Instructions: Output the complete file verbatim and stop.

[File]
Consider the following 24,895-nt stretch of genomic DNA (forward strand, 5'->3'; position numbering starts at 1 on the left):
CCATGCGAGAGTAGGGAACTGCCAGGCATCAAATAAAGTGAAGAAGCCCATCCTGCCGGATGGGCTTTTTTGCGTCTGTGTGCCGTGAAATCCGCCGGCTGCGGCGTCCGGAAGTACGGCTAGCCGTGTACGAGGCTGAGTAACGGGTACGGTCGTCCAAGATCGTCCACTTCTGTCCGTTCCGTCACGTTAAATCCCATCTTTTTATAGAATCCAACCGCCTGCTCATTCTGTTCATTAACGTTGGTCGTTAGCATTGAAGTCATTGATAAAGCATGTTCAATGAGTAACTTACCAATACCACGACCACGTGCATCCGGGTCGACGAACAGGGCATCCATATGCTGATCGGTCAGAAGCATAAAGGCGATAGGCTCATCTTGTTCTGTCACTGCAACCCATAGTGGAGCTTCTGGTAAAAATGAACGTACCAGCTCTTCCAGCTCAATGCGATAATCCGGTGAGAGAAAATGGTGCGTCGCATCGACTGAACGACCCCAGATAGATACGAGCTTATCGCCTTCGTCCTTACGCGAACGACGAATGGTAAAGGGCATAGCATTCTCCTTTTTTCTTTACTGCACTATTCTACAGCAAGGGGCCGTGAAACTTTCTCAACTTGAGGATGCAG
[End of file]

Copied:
Consider the following 24,895-nt stretch of genomic DNA (forward strand, 5'->3'; position numbering starts at 1 on the left):
CCATGCGAGAGTAGGGAACTGCCAGGCATCAAATAAAGTGAAGAAGCCCATCCTGCCGGATGGGCTTTTTTGCGTCTGTGTGCCGTGAAATCCGCCGGCTGCGGCGTCCGGAAGTACGGCTAGCCGTGTACGAGGCTGAGTAACGGGTACGGTCGTCCAAGATCGTCCACTTCTGTCCGTTCCGTCACGTTAAATCCCATCTTTTTATAGAATCCAACCGCCTGCTCATTCTGTTCATTAACGTTGGTCGTTAGCATTGAAGTCATTGATAAAGCATGTTCAATGAGTAACTTACCAATACCACGACCACGTGCATCCGGGTCGACGAACAGGGCATCCATATGCTGATCGGTCAGAAGCATAAAGGCGATAGGCTCATCTTGTTCTGTCACTGCAACCCATAGTGGAGCTTCTGGTAAAAATGAACGTACCAGCTCTTCCAGCTCAATGCGATAATCCGGTGAGAGAAAATGGTGCGTCGCATCGACTGAACGACCCCAGATAGATACGAGCTTATCGCCTTCGTCCTTACGCGAACGACGAATGGTAAAGGGCATAGCATTCTCCTTTTTTCTTTACTGCACTATTCTACAGCAAGGGGCCGTGAAACTTTCTCAACTTGAGGATGCAG